Review of “Seven Thirty-Seven” (02:01)
The difficulties continue to mount for Walter White (Bryan Cranston) in the season-two premiere of Breaking Bad. He’s still in need of money. His partner, Jesse (Aaron Paul), is still a blithering idiot. His wife (Anna Gunn) and son (RJ Mitte) look at him like he’s a stranger. Tuco (Raymond Cruz), a menacing drug dealer with a violent streak, is getting crazier and crazier. Oh, and he’s still dying of lung cancer.
When’s a man supposed to breathe?
“Seven Thirty-Seven” opens with scenes from the season-one finale. Tuco is displayed in all of his unhinged fury, while Walt and Jesse standby just about shaking in their boots. They are the definition of being “in over their heads.”
When Walt comes home, he continues his strange path of needing sexual satisfaction immediately. We saw this previously in the bedroom and in the classroom, and now he literally attacks Skyler (Gunn) in the kitchen and almost rapes her. It’s an uncomfortable, yet effective, scene that shows the increasingly widening gap between husband and wife.
On the drug front, Tuco circles around Jesse’s house and calls him in the middle of the night. The punk druggie calls Walt and tells him that he thinks they’re goose is cooked. At first, Walt chides Jesse for calling his house, but he soon realizes that Tuco is probably watching his house as well. His two worlds — one public, one private — are starting to converge.
Sykler continues to fight with her sister, Marie (Betsy Brandt), after the whole diamond-studded tiara incident from season one. Meanwhile, Hank (Dean Norris) and his team of DEA agents start closing in on Jesse and Walt. In particular, they begin to review security footage from a recent robbery of a chemical used to cook meth (for newbies, the two guys in the footage are Jesse and Walt).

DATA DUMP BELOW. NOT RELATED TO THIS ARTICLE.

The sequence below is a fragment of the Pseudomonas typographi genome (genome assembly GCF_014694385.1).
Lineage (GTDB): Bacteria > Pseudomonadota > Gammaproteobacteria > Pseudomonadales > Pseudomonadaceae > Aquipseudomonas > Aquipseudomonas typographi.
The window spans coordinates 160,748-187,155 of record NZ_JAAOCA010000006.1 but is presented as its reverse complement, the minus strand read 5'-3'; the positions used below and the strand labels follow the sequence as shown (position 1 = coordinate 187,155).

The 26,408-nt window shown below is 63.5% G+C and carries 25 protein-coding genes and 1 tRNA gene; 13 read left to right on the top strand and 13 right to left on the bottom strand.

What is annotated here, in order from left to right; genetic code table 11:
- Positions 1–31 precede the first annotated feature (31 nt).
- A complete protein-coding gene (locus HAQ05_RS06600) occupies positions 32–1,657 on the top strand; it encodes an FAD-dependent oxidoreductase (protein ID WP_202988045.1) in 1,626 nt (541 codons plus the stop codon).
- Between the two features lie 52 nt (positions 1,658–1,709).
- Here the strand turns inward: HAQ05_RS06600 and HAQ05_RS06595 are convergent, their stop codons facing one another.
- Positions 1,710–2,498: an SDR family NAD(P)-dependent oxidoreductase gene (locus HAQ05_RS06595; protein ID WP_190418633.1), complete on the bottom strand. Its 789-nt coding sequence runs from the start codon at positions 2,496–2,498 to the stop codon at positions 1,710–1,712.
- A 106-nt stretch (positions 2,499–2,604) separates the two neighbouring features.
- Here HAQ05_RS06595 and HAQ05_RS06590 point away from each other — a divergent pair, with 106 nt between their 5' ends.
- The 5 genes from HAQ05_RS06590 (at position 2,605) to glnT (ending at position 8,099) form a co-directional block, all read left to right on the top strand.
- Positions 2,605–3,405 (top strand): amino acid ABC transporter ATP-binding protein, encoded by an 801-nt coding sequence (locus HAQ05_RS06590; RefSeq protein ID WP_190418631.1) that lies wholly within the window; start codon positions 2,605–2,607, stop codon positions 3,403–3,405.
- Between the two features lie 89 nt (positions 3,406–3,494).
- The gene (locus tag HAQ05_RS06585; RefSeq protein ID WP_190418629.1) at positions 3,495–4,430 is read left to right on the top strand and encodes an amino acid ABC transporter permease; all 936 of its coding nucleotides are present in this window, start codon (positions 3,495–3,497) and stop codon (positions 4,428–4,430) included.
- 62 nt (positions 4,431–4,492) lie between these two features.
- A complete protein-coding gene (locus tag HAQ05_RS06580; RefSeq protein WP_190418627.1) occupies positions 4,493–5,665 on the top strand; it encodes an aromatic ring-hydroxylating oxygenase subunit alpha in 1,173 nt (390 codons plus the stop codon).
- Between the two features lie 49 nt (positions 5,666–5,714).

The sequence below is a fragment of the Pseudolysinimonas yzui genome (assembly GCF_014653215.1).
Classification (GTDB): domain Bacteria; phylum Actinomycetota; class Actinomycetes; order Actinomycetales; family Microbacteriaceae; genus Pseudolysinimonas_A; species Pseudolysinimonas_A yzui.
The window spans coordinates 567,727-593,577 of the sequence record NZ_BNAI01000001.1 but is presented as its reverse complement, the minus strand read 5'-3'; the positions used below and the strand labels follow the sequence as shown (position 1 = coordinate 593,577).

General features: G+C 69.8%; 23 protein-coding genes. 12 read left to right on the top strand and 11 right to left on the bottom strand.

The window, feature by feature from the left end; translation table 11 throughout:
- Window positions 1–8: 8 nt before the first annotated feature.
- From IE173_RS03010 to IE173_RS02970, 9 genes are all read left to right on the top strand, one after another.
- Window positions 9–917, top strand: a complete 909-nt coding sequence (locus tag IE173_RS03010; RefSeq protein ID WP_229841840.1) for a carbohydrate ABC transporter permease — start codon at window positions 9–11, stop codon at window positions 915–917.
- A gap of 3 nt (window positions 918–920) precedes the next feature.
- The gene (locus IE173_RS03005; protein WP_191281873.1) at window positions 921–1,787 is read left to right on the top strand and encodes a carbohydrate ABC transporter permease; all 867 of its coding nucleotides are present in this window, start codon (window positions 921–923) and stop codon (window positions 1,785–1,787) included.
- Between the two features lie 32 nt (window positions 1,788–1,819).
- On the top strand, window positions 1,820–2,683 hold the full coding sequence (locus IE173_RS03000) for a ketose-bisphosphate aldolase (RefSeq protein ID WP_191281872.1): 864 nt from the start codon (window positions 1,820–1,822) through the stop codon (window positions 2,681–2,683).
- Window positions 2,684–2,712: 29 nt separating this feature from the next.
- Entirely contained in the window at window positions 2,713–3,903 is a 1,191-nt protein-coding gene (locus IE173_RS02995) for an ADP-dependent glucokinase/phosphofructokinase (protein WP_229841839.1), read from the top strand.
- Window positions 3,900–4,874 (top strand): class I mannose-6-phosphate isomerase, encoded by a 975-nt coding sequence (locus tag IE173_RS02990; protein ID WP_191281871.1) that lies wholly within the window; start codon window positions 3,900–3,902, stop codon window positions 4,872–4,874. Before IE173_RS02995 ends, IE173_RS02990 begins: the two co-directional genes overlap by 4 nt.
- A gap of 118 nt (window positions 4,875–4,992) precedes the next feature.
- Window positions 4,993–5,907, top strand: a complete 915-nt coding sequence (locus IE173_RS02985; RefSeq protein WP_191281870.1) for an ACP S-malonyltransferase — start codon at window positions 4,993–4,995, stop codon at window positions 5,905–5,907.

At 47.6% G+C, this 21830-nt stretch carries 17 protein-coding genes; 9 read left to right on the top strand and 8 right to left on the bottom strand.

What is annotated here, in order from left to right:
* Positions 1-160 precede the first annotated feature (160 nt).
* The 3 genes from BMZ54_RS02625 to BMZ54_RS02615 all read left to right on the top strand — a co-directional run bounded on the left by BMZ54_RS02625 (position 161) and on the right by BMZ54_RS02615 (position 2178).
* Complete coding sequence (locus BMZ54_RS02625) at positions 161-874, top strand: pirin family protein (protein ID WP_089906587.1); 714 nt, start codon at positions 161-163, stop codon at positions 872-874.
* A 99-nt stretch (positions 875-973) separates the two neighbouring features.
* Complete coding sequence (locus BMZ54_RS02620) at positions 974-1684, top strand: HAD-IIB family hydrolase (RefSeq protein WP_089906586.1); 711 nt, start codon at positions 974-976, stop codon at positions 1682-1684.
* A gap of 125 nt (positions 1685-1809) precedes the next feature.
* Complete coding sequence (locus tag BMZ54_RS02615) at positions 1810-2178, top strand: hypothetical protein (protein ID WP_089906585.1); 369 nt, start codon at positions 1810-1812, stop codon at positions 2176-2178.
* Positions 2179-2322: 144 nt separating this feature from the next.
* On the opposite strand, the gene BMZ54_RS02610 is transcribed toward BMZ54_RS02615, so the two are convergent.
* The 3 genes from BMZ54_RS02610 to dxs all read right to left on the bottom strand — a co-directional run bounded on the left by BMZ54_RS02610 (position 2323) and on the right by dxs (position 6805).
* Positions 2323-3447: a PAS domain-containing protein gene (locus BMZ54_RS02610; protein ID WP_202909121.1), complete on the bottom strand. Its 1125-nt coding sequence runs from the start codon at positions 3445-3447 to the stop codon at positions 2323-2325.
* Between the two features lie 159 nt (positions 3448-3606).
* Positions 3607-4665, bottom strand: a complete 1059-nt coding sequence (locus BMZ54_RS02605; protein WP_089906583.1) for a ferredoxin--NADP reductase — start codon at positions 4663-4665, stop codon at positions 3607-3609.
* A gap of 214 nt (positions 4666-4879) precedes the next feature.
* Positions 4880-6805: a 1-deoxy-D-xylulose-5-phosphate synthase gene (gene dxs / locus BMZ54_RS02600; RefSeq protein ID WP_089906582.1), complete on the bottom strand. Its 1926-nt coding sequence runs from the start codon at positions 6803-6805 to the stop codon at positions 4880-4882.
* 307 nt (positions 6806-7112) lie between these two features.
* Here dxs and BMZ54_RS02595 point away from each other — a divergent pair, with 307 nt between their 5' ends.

The episode comes to a close when one of Tuco’s accomplices is found dead and Jesse and Walt try to escape the clutches of the badass dealer. The final scene: Our two unlikely heroes are kidnapped.
Breaking Bad’s season two is probably the best follow-up that could be asked for after an impressive inaugural season. It’s difficult to keep up the energy in a television series from season to season, but Breaking Bad achieves its goals by slowing down time and taking extra moments with each of the characters. Every episode focuses in on a limited number of conversations and intense sequences. The actual time from beginning to end sometimes is only a few hours. Then, the next episode features a few more hours. We are dissecting these people, rather than simply viewing them.
Of all the dramas on television right now, is there any other show that stresses characterization more than Breaking Bad? I feel like I know these creations. I even care for them, which is somewhat surprising, because most of them make poor choices with harsh consequences.
Season two’s opener proves this is no one-hit wonder.By John Soltes / Publisher / John@HollywoodSoapbox.com
Created by Vince Gilligan
Starring Bryan Cranston, Anna Gunn, Aaron Paul, Dean Norris and RJ Mitte